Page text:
# Compute variance of data by function fit or other method?

Posted 10 days ago
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Posted 10 days ago
 I think you want to make use of Mathematica's time series functions which helps one not only "measure" the noise but also "characterize" the noise.Given that you have 7,750 observations over time and that the change over time looks relatively smooth, just using a moving average to provide a fit to obtain the residuals (i.e., noise) is probably adequate. (No need to have a bad fit with a small number of parameters in a parametric model.) fit = MovingAverage[F2, 49]; time = MovingAverage[Range[Length[F2]], 49]; noise = F2[[time[] ;; time[[Length[time]]]]] - fit; Show[ListPlot[F2, PlotLabel -> "Data and fit"], ListLinePlot[Transpose[{time, fit}], PlotStyle -> {Thickness[0.006], Red}]] ListPlot[noise, PlotLabel -> "Fit residuals"] The spread looks relatively uniform across time and one might consider just calculating the variance of the residuals: Variance[noise] (* 0.292308 *) But there might be more structure to the residuals than meets the eye. tsm = TimeSeriesModelFit[noise] So the noise might be a bit more complicated than just something proportional to white noise (i.e., uncorrelated normals with variance 0.292308).To go farther using Time Series methods is what you should consider for characterizing the noise. Answer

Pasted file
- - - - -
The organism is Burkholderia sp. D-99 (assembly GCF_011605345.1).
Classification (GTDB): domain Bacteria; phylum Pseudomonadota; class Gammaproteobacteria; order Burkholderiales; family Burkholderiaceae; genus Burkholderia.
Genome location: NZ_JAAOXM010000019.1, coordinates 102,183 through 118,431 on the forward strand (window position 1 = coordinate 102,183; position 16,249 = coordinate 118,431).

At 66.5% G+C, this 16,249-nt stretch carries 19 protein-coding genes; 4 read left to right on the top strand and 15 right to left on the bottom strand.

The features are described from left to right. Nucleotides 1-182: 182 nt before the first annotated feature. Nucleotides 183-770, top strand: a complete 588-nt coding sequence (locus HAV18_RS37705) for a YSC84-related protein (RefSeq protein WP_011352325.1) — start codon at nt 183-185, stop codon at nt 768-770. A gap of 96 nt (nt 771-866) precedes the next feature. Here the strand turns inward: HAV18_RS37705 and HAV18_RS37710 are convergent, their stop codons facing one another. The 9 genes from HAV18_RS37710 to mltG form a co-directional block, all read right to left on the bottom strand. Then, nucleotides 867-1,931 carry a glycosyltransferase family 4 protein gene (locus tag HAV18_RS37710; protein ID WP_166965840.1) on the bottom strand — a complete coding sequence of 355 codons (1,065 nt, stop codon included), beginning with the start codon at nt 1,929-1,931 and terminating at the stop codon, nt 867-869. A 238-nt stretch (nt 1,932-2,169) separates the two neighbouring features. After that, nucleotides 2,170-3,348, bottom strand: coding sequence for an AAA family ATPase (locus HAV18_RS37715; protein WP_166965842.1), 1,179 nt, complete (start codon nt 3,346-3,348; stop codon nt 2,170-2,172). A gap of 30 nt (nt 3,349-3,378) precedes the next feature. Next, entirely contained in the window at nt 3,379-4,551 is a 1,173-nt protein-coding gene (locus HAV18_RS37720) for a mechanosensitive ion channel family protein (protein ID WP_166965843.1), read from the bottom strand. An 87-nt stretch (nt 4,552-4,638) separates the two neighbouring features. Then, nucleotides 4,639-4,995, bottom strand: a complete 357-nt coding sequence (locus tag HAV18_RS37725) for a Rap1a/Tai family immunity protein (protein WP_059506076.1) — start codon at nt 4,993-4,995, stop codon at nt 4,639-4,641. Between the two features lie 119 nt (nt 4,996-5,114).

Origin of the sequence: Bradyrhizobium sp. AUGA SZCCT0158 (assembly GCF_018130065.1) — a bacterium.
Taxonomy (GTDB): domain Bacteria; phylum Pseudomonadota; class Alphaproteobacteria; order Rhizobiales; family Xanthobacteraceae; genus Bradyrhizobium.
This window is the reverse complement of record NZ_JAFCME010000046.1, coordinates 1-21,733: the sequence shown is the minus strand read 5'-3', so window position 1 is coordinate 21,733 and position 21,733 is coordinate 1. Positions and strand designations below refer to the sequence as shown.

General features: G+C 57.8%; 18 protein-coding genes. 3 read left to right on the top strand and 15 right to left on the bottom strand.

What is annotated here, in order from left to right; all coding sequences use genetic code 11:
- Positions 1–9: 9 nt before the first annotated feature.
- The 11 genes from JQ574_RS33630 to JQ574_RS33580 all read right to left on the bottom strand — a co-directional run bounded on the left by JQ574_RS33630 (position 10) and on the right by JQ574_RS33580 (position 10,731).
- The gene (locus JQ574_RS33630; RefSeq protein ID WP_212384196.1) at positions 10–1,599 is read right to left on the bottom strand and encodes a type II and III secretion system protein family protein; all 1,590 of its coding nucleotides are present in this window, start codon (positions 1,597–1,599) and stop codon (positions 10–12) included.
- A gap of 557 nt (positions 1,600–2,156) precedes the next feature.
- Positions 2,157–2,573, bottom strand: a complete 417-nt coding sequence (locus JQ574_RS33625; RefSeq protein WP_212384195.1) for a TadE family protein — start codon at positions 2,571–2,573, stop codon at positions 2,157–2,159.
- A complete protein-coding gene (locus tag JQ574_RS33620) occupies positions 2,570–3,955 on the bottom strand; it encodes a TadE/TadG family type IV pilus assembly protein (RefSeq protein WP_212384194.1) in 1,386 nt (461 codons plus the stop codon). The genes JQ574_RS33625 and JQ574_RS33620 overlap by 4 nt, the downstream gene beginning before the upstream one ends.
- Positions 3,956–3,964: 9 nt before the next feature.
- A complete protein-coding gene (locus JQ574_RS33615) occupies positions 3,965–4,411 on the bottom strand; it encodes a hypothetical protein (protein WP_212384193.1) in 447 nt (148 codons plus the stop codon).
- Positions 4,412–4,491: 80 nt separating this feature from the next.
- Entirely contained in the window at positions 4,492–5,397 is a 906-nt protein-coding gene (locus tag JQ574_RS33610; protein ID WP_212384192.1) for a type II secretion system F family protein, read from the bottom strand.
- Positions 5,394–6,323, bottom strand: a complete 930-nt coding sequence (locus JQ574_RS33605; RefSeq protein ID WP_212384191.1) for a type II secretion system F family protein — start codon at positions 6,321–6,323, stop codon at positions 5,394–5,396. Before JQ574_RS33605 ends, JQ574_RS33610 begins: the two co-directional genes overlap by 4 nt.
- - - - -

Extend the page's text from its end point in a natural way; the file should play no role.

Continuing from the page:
Posted 10 days ago
 Thanks Jim for demonstrating MovingAverage and TimeSeriesModel. You saved me from implementing my own window code.Was 49 a whim or? I could tune it based on variance response. Answer
Posted 10 days ago
 I won't confess to a "whim" but anything from 31 and on seems to provide a smooth enough prediction (a prediction much smoother than the observed data). Also using an odd number gets one the appropriate associated time (the middle of the time observations used in the moving average) when constructing the "time" variable using MovingAverage. Answer